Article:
Why Kavanaugh's virginity and alleged assaults are 'not mutually exclusive'

·Senior Editor


Supreme Court nominee Brett Kavanaugh‘s latest defense against the sexual assault allegations against him is that he was a virgin in high school and college — an argument that has been met with a swift and angry backlash on social media. Many have pointed out the obvious: that a person who is a virgin can nevertheless violate another person’s sexual boundaries.

Kavanaugh told Fox News host Martha MacCallum on Monday, “I’ve never sexually assaulted anyone. I did not have sexual intercourse or anything close to sexual intercourse in high school or for many years thereafter.”

“Through all these years that were in question, you were a virgin?” MacCallum clarified.

“That’s correct,” he said, adding that he did not have sex until “many years after” college.

A flurry of tweets are now taking Kavanaugh to task for his comments, stressing that an individual’s level of sexual experience has no bearing on their capacity to commit unwanted sexual behavior. Two women, Christine Blasey Ford, who is set to testify about the incident on Thursday, and Deborah Ramirez, who spoke with The New Yorkerhave alleged that they were sexually assaulted by Kavanaugh.

SCOTUS nominee Brett Kavanaugh (with his wife, Ashley Estes Kavanaugh) answered questions during a Fox News interview on Sept. 24, about allegations of sexual misconduct against him. (Photo: AP Photo/Jacquelyn Martin)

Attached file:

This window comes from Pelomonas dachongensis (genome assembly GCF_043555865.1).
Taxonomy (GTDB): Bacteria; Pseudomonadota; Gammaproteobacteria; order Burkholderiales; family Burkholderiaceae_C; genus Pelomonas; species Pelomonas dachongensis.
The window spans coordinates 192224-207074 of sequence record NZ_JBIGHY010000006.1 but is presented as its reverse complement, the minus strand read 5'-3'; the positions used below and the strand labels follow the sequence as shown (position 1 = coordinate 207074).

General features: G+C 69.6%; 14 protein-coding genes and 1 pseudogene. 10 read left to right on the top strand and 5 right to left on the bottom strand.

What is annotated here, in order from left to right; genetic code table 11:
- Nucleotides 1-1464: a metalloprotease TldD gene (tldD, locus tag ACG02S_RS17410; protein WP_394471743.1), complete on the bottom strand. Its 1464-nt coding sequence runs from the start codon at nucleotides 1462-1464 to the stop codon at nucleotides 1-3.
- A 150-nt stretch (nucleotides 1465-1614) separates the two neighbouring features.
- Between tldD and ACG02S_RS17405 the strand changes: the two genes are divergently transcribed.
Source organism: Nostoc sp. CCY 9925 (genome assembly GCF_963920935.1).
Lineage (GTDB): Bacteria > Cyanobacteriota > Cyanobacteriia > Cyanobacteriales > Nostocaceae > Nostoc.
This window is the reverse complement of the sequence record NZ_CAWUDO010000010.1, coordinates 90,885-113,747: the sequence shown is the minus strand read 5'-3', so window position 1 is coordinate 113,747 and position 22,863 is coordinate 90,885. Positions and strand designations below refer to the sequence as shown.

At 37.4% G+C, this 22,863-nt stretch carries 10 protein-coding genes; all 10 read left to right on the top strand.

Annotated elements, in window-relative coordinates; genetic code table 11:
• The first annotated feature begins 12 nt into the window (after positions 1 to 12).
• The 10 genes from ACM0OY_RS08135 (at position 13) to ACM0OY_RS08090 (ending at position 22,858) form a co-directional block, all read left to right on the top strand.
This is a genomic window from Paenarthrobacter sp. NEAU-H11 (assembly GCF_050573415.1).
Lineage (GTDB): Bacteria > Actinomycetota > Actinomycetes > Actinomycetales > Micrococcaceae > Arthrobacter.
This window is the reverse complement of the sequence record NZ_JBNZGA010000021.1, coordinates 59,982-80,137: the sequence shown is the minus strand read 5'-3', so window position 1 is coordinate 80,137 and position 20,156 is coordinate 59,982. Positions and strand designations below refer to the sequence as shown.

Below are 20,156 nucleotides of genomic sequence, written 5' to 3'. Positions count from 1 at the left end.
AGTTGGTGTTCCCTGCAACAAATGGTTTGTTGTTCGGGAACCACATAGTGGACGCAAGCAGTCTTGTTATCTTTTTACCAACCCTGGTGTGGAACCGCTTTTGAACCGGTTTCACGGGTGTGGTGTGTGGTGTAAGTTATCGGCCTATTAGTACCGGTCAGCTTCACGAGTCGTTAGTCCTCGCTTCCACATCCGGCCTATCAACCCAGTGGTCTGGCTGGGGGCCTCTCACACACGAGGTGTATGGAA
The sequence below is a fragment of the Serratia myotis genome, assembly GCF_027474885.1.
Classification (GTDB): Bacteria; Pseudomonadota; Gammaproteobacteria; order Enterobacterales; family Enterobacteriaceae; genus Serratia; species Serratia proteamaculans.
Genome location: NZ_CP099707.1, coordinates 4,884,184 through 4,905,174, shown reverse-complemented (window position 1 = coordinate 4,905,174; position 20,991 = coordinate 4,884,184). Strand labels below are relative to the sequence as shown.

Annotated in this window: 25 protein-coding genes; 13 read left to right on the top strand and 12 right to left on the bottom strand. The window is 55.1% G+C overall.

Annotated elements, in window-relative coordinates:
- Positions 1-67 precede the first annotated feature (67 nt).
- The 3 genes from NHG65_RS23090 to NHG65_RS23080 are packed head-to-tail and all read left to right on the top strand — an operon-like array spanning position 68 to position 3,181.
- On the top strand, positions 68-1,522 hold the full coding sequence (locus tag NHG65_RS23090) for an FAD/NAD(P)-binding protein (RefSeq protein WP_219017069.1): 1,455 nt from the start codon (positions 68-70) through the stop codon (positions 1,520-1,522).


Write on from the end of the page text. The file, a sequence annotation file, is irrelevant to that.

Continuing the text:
SCOTUS nominee Brett Kavanaugh (with his wife, Ashley Estes Kavanaugh) answered questions during a Fox News interview on Sept. 24, about allegations of sexual misconduct against him. (Photo: AP Photo/Jacquelyn Martin)

The tweets challenging Kavanaugh called his virginity defense a “non sequitur,” arguing that it reveals “a lot about how he views women even beyond his guilt or innocence,” and countering that his virginity and the allegations of assault are “not mutually exclusive.”








“It doesn’t necessarily matter what the specific behavior committed involved, as there are many ways you can violate a person’s boundaries and bodies without consent,” Laura Palumbo, communications director for the National Sexual Violence Resource Center, tells Yahoo Lifestyle. “What we use to define sexual harassment, assault, and abuse is a lack of consent — not whether there was vaginal penetration or a certain act committed, but that there was sexual contact without consent. … It’s about taking away a person’s power by not respecting their consent.”

Palumbo adds, “Virginity is, in many ways, a cultural construct that’s used as a marker of status when it comes to sex.”

Kavanaugh’s invoking his virginity as an attempt to absolve himself from blame reflects a context where victims’ perceived level of sexual experience is often used against them.

“What’s interesting about our culture’s concept of virginity is that it’s wrapped up in purity, respectability, and worthiness. … So there’s this underlying sense that the status of your virginity affects the purity of your body, its worth, and its right to be respected,” Palumbo explains. “That’s what women face when their virginity status is used as a tool against them.”

But, she stresses, “It has no bearing on the ability to commit sexual assault — or be a victim.”

Read more from Yahoo Lifestyle:

 ‘You’re a repulsive human’: Donald Trump Jr. receives harsh criticism after seemingly mocking Kavanaugh’s sexual assault accuser on Instagram
 Experts weigh in on judging Kavanaugh for alleged adolescent behavior: ‘Most teens don’t do that type of thing’
 ‘We believe Christine Blasey Ford’ was the message of the national walkout. Here’s what it looked like across the U.S.

Follow us on Instagram, Facebook, and Twitter for nonstop inspiration delivered fresh to your feed, every day.